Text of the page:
PART 1 of 2
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(Have you ever had to play a team you've never beaten who is bigger, faster, stronger and rubs it in when they beat you? Following is Part 1 of correspondence with a U-12 Rec Coach. He wrote asking for suggestions about how to play their arch rival - the bigger, faster, stronger, arrogant team that they had never beaten.
I'm the coach of a Rec league soccer team comprised of 5th grade girls (10 and 11 years old). We've had the majority of the soccer team together for three years and have enjoyed success in our league in the past.
There's another soccer team in our league that's our arch rival. They've never blown us out but we've never beaten them either. Their players tend to be bigger, faster and stronger on average than our players are. The act that they tend to brag and trash talk when they beat us only adds to the problem. We have two soccer games with this team coming up in the next few weeks and I would like to be competitive with them.
Our league plays 6v6 soccer on a field that's 70 yards long. It's a big field for the kids to play on. We typically play a 2-3 formation with the defenders moving up when we're on the attack. It usually works well except when we play our arch rivals.
I've watched a couple of their soccer games this year and they've been playing with a 1-4 formation. They've been relying on the athleticism of their defender to interrupt the attack and feed the ball up to their forwards. Their 4 forwards tend to overwhelm the opposing defense and they've been scoring a lot of goals. I did notice however that their forwards are not good at falling back to assist the lone defender. I'm convinced that if we can go on the attack and stay spread out we can have success against them.
I'd be very interested in your thoughts on how we might approach these games. Are there alternative formations we should try? Any advice you could provide would be appreciated. Thanks. John
First, thanks for being a Premium Member.
You're right, 70 yards is a long field for 6v6 at U-12, but I've seen worse.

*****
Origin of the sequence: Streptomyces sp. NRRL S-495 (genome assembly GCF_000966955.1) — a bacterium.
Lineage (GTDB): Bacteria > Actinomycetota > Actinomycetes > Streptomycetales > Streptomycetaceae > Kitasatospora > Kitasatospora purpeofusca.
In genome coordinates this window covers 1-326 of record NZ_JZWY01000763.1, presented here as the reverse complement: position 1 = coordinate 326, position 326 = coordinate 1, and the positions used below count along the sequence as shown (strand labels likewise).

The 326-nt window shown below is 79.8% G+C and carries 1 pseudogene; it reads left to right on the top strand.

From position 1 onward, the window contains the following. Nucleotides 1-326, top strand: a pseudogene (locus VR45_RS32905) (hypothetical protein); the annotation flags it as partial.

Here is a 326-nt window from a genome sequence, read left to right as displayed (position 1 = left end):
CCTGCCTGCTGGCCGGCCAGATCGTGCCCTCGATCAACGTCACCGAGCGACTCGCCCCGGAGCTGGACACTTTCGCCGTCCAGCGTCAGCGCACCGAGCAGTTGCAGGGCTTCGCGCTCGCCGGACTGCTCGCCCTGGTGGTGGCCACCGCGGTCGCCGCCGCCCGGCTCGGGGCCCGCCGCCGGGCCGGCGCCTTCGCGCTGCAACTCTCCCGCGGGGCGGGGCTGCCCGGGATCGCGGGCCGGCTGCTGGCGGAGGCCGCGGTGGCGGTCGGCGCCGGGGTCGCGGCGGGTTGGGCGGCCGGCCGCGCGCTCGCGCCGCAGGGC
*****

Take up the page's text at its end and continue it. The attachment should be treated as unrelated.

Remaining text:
At that age, a great, aggressive athlete can make a huge difference in Rec. The opposing coach wouldn't be able to get away with that against a Select team -- he would get killed because they would have the skill to score by getting 2 or 3 vs. his lone Sweeper (it sounds like he is relying on a great player to play as a Sweeper). It sounds like what's happening is that his great Sweeper is sending the ball forward to the 4 Forwards who so outnumber their opponents that they win the ball and are able to overwhelm the opposing defense.
Here is how you can win:
Your Forwards MUST win the balls that are cleared by your FB's -- if the opposing Sweeper wins those balls, you will lose. If your Forwards win those balls, you will have 2 attackers vs. one defender, and if your MF comes into the attack, 3 vs. 1.
I would leave one of my defenders "deep" and tell her to NOT come out of the Penalty Box. This will stop breakaways. Your field is so long that the opposing Sweeper won't be able to clear the ball from her Penalty Box to yours, and you will have a MF there to win it anyway, so if your opponent wants to Push Up his Forwards to your Penalty Box, Great! That will leave the entire midfield for your Midfielder to win.
I would let my other FB Push Up when you attack, but only Halfway to the Center Circle (so she can Recover to help Defend your Goal front - this means she won't be more than a pass from the Deep FB), and tell her to stay toward the Center of the Field. The Danger to you is attacks down the Center, not attacks down the wings -- if she gets pulled to the side, she won't be able to recover if the ball is crossed, and your opponent could have a 3 v 1 situation. This "Advanced" FB MUST have discipline and not go to the Halfway Line. Since you will have superior numbers on attack, tell her to NOT try to dribble the ball (don't risk a turnover which would result in a goal) but to just kick it forwards your Forwards can win it (if your Forwards can't win the ball, you will lose anyway). This Advanced FB's job is: